Defendant moves for summary judgment (ECF No. 81) claiming, inter alia, that Plaintiff failed to exhaust his administrative remedies. Br. in Supp. of Mot. 5-10, ECF No. 81-1.[1] Because the Court finds that Plaintiff did not exhaust his administrative remedies, the other grounds raised in Defendant's motion will not be addressed.

I. Exhaustion Standard

         The Prison Litigation Reform Act (“PLRA”) provides that “[n]o action shall be brought with respect to prison conditions under section 1983 of this title . . . by a prisoner confined in any jail, prison, or other correctional facility until such administrative remedies as are available are exhausted.” 42 U.S.C. § 1997e(a). “[W]hen a state provides a grievance procedure for its prisoners, as Georgia does here, an inmate alleging harm suffered from prison conditions must file a grievance and exhaust the remedies available under that procedure before pursuing a § 1983 lawsuit.” Brown v. Sikes, 212 F.3d 1205, 1207 (11th Cir. 2000) (emphasis added). “To exhaust administrative remedies in accordance with the PLRA, prisoners must properly take each step within the administrative process. If their initial grievance is denied, prisoners must then file a timely appeal.” Bryant v. Rich, 530 F.3d 1368, 1378 (11th Cir. 2008) (citation and punctuation omitted).

         The argument that a plaintiff has failed to satisfy section 1997e(a) is properly raised in a motion to dismiss. Bryant, 530 F.3d at 1375 (“[E]xhaustion should be decided on a Rule 12(b) motion to dismiss[.]”). Further, since dismissal for failure to exhaust is not an adjudication on the merits, the Court can resolve factual disputes using evidence from outside the pleadings. Id. at 1376. “[D]eciding a motion to dismiss for failure to exhaust administrative remedies is a two-step process.” Turner v. Burnside, 541 F.3d 1077, 1082 (11th Cir. 2008). “First, the court looks to the factual allegations in the defendant's motion to dismiss and those in the plaintiff's response, and if they conflict, takes the plaintiff's versions of the facts as true.” Id. If, taking plaintiff's facts as being true, the defendant is entitled to dismissal for failure to exhaust, then the complaint should be dismissed. Id. “If the complaint is not subject to dismissal at the first step . . . the court then proceeds to make specific findings in order to resolve the disputed factual issues related to exhaustion.” Id. The defendant bears the burden of proof during this second step. Id.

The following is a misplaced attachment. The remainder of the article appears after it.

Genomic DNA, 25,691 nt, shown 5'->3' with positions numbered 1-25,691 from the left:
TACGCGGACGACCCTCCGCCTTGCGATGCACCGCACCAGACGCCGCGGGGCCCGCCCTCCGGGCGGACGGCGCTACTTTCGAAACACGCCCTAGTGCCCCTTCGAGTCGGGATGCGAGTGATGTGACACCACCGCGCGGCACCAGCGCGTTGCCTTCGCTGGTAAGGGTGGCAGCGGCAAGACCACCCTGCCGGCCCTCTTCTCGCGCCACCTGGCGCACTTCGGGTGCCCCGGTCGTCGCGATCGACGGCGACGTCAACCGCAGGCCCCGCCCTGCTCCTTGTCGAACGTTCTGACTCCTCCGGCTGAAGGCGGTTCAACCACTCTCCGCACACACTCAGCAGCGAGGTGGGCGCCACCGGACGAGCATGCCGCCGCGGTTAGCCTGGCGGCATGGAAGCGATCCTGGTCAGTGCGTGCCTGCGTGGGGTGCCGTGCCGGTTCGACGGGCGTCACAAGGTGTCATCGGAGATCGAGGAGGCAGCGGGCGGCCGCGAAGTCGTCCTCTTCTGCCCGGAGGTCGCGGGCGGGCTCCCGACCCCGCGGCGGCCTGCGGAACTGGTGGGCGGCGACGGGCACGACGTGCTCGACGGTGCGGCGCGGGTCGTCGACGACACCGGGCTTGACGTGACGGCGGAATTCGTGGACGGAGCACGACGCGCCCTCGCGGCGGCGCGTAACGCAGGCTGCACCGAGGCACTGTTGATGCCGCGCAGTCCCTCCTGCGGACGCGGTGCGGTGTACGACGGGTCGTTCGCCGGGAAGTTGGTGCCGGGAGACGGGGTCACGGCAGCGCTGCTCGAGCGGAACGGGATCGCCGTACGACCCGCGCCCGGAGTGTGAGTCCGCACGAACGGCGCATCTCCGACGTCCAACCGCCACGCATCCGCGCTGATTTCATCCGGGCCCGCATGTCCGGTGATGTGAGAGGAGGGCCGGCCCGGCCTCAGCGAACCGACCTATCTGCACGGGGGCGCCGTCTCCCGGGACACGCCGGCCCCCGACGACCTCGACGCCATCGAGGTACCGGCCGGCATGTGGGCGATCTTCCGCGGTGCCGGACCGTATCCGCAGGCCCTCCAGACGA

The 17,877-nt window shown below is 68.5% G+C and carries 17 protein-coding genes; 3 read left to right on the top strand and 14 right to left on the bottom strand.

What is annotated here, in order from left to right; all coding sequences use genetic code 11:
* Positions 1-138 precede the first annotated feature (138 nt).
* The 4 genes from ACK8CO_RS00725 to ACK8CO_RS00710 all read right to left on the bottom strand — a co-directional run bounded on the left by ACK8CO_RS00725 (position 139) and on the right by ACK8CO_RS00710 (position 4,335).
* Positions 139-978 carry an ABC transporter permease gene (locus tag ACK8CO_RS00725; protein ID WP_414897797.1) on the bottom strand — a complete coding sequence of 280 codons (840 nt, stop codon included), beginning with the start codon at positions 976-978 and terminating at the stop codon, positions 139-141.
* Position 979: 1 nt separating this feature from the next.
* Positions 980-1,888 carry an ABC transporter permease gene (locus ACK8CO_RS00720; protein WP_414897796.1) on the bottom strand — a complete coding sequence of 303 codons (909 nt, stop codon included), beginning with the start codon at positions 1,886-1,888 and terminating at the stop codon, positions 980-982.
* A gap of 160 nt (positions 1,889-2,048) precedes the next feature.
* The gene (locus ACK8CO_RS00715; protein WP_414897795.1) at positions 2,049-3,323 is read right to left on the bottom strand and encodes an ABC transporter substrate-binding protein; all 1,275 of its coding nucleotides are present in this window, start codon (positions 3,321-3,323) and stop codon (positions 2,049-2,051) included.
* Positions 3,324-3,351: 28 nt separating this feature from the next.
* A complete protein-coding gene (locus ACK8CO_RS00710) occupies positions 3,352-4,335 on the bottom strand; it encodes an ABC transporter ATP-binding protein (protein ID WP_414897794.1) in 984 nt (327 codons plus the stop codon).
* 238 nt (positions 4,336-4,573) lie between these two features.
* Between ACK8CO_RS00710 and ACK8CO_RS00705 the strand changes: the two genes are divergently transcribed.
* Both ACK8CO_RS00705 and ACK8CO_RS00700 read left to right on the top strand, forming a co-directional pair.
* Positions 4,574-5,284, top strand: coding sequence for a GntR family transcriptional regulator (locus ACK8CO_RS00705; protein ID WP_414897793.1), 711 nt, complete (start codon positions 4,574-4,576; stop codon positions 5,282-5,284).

II. Plaintiff's Failure to Exhaust

         Defendant moves to dismiss for lack of exhaustion, claiming the Georgia Department of Corrections (“GDOC”) has a grievance procedure that applies to all inmates, which Plaintiff failed to fully utilize regarding his claims. Br. in Supp. of Mot. 5-10. Plaintiff responds that he did file a grievance but the grievance procedure is futile and, in reality, unavailable as a remedy. Compl. 3; Pl.'s Opp'n to Mot. 2-4, ECF No. 84. Because at this stage of the exhaustion analysis the Court must take Plaintiff's version of the facts as true, Plaintiff's Complaint cannot be dismissed at this first step. Turner, 541 F.3d at 1082; see also Dollar v. Coweta Cty. Sheriff Office, 446 Fed.Appx. 248, 251-52 (11th Cir. 2011) (per curiam).

         Since the Complaint was not dismissed at the first step, the Court can make factual findings relating to exhaustion. A defendant bears the burden of establishing a lack of exhaustion at the second step of the inquiry. Turner, 541 F.3d at 1082-83. The Court makes ...